We believe that today could be the riskiest time ever to own long term bonds. Since the early 1980s, bond investors have been the primary beneficiaries of a trend that has been in the making for 30 years – declining interest rates. Long term bonds, such as the 10 Year Treasury Note, yielded more than 15% in 1981. As of the end of August 2012, the same bonds yield just over 1.5% (Source: Bloomberg). Long term bond investors were able to lock in relatively high interest rates during this period and watch those high coupon payments benefit their portfolios.
With yields on long term bonds hitting record lows this year, that trend may be coming to an end. The coupon payment on the 10 Year Treasury note issued in August is just 1.625%, so the potential for high returns in long term bonds is very low indeed (Source: U.S. Treasury). Another concern for bond investors is risk – investors have traditionally looked to bonds to help provide stability to their portfolios. It is possible that bond investors are faced with unusually high risk today.
To find out why bonds may be riskier today than they have been historically, let’s use the example of the 10 Year Treasury Note. The primary source of risk for this bond is an increase in bond yields, because rising bond yields cause bond prices to decline. For the 10 Year Note issued in August with a coupon payment of 1.625%, an increase in yield of just 1% higher than the coupon would result in a yield of 2.625% and a decline in price of over 8%. A loss that large would require over three years of earning the new, higher yield for the investor to break even.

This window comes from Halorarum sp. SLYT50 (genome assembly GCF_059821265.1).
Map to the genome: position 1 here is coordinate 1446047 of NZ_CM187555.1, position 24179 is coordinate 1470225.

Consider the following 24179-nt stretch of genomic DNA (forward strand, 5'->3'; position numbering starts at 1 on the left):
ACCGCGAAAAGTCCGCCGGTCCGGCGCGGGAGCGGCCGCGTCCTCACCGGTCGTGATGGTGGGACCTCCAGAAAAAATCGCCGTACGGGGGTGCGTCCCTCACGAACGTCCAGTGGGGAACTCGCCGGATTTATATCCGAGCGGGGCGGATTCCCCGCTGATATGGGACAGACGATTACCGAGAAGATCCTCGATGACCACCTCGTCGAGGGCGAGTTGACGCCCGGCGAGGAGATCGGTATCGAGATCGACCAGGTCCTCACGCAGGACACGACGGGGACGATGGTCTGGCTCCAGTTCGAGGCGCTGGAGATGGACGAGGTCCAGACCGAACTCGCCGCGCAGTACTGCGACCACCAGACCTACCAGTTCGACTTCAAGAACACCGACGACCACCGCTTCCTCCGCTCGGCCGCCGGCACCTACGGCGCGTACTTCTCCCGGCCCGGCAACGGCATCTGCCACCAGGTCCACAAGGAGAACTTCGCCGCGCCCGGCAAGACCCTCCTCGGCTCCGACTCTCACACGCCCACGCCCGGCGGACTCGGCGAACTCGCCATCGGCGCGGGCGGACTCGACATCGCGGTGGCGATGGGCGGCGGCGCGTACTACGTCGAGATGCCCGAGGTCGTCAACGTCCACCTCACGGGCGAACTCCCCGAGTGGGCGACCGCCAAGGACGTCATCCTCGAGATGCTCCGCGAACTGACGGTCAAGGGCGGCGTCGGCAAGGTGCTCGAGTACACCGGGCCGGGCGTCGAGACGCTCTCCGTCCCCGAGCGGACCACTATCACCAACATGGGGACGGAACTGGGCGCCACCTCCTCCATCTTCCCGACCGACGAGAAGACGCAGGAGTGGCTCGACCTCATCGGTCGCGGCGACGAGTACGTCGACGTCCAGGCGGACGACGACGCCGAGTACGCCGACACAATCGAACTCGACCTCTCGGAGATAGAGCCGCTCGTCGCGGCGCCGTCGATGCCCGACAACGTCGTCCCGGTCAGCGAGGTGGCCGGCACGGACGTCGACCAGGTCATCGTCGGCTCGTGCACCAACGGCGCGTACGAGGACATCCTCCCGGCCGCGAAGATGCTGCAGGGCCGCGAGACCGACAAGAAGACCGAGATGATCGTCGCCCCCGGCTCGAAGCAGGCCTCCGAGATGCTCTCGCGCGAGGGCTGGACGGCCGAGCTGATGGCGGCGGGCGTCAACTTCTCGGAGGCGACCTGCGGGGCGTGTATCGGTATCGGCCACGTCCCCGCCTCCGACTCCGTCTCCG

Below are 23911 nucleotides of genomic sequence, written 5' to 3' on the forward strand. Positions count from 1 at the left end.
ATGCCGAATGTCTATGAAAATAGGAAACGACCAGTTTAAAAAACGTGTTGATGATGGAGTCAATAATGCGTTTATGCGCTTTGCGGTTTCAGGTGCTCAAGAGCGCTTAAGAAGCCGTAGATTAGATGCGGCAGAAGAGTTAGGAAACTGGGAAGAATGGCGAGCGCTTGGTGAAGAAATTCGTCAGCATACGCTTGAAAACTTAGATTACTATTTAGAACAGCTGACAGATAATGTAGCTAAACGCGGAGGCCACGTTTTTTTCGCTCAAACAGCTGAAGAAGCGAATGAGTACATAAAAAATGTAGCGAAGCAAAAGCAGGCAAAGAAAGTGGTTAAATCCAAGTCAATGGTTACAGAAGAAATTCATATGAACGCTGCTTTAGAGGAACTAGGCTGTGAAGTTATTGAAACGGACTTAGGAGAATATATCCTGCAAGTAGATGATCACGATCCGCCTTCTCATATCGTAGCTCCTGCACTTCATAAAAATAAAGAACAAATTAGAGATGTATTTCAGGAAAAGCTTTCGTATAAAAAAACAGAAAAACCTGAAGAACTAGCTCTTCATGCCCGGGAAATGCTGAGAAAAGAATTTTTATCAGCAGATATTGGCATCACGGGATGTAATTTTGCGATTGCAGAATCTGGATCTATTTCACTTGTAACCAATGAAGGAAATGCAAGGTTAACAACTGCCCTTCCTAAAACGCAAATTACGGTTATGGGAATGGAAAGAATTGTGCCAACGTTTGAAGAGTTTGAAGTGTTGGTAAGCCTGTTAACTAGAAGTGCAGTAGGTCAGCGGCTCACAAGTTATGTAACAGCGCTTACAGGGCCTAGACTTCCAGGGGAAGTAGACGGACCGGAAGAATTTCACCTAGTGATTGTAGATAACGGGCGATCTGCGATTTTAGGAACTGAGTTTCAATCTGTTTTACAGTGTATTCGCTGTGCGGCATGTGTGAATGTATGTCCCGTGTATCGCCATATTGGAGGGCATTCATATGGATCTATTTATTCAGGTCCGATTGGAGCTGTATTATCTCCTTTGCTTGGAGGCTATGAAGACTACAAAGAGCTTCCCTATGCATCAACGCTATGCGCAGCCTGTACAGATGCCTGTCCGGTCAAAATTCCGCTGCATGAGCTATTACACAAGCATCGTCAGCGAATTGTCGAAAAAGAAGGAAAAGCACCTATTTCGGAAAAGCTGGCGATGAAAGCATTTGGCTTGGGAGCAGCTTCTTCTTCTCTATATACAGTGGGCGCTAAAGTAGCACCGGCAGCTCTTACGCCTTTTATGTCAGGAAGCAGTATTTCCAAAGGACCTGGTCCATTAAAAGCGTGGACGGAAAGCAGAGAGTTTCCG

Long term bonds were not always this risky. In the past, higher yields and coupon payments afforded investors much more wiggle room to recover quickly from price losses when yields rose. We looked at some of the 10 Year Treasury Notes that have been issued over the past 30 years and looked at the relationship between how much their prices would have fallen from a 1% rise in yields and how long it would take to recover that price decline. Today’s figure of over three years to recover losses is unprecedented. We believe that this could well be the riskiest time yet to be a long term bond investor.
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Please remember that different types of investments involve varying degrees of risk, including the loss of money invested. Past performance may not be indicative of future results. Therefore, it should not be assumed that future performance of any specific investment or investment strategy, including the investments or investment strategies recommended or undertaken by RegentAtlantic Capital, LLC (“RegentAtlantic”) will be profitable.
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